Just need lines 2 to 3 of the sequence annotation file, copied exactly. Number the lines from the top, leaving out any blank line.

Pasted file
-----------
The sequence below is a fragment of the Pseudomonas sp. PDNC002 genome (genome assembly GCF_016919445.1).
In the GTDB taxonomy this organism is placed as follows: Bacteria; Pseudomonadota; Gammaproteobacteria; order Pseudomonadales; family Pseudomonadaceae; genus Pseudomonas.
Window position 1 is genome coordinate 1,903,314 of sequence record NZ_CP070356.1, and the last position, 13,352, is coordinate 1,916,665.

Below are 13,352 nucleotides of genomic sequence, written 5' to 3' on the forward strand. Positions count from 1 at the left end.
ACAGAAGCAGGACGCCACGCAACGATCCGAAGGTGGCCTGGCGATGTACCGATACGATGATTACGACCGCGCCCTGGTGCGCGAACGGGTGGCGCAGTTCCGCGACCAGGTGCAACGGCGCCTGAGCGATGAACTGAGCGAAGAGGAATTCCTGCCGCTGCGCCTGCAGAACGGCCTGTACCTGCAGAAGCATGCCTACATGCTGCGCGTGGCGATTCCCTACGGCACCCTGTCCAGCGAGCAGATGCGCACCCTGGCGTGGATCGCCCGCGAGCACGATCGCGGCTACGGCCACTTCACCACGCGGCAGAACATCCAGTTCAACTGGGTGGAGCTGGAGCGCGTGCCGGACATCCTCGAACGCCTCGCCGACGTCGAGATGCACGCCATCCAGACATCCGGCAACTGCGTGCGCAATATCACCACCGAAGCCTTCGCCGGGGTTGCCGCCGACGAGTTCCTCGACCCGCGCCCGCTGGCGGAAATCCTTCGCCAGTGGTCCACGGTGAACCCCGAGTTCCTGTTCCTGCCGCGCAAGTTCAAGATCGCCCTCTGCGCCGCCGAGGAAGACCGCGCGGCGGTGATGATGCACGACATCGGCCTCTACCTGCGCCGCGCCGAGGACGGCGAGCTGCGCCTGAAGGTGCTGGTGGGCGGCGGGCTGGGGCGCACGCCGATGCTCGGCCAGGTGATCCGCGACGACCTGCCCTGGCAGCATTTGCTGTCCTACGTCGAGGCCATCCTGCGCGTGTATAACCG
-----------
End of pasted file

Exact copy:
In the GTDB taxonomy this organism is placed as follows: Bacteria; Pseudomonadota; Gammaproteobacteria; order Pseudomonadales; family Pseudomonadaceae; genus Pseudomonas.
Window position 1 is genome coordinate 1,903,314 of sequence record NZ_CP070356.1, and the last position, 13,352, is coordinate 1,916,665.